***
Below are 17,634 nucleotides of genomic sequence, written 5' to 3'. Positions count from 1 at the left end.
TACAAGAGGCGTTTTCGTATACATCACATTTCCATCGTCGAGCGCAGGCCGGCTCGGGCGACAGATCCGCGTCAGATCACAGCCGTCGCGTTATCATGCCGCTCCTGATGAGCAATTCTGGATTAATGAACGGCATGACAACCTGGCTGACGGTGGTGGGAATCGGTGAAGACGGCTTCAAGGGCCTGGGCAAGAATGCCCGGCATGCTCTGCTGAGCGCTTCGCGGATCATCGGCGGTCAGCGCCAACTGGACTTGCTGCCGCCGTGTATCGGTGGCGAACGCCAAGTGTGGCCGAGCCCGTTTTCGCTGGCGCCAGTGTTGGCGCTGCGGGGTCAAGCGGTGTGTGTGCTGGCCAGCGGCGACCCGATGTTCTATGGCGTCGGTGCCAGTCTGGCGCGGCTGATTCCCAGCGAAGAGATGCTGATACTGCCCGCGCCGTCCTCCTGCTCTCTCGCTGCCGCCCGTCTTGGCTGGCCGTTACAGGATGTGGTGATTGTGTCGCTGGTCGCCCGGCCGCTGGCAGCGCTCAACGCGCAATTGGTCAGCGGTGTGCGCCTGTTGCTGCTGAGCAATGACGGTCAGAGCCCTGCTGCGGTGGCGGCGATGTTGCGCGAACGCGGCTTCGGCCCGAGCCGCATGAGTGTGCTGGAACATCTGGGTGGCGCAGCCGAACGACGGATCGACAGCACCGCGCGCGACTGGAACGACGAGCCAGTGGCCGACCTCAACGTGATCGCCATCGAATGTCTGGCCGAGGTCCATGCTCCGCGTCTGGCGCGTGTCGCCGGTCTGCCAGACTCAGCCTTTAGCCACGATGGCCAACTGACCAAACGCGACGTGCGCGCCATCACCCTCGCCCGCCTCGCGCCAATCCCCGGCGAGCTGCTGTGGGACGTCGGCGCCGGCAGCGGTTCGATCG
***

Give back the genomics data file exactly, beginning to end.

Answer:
Below are 17,634 nucleotides of genomic sequence, written 5' to 3'. Positions count from 1 at the left end.
TACAAGAGGCGTTTTCGTATACATCACATTTCCATCGTCGAGCGCAGGCCGGCTCGGGCGACAGATCCGCGTCAGATCACAGCCGTCGCGTTATCATGCCGCTCCTGATGAGCAATTCTGGATTAATGAACGGCATGACAACCTGGCTGACGGTGGTGGGAATCGGTGAAGACGGCTTCAAGGGCCTGGGCAAGAATGCCCGGCATGCTCTGCTGAGCGCTTCGCGGATCATCGGCGGTCAGCGCCAACTGGACTTGCTGCCGCCGTGTATCGGTGGCGAACGCCAAGTGTGGCCGAGCCCGTTTTCGCTGGCGCCAGTGTTGGCGCTGCGGGGTCAAGCGGTGTGTGTGCTGGCCAGCGGCGACCCGATGTTCTATGGCGTCGGTGCCAGTCTGGCGCGGCTGATTCCCAGCGAAGAGATGCTGATACTGCCCGCGCCGTCCTCCTGCTCTCTCGCTGCCGCCCGTCTTGGCTGGCCGTTACAGGATGTGGTGATTGTGTCGCTGGTCGCCCGGCCGCTGGCAGCGCTCAACGCGCAATTGGTCAGCGGTGTGCGCCTGTTGCTGCTGAGCAATGACGGTCAGAGCCCTGCTGCGGTGGCGGCGATGTTGCGCGAACGCGGCTTCGGCCCGAGCCGCATGAGTGTGCTGGAACATCTGGGTGGCGCAGCCGAACGACGGATCGACAGCACCGCGCGCGACTGGAACGACGAGCCAGTGGCCGACCTCAACGTGATCGCCATCGAATGTCTGGCCGAGGTCCATGCTCCGCGTCTGGCGCGTGTCGCCGGTCTGCCAGACTCAGCCTTTAGCCACGATGGCCAACTGACCAAACGCGACGTGCGCGCCATCACCCTCGCCCGCCTCGCGCCAATCCCCGGCGAGCTGCTGTGGGACGTCGGCGCCGGCAGCGGTTCGATCG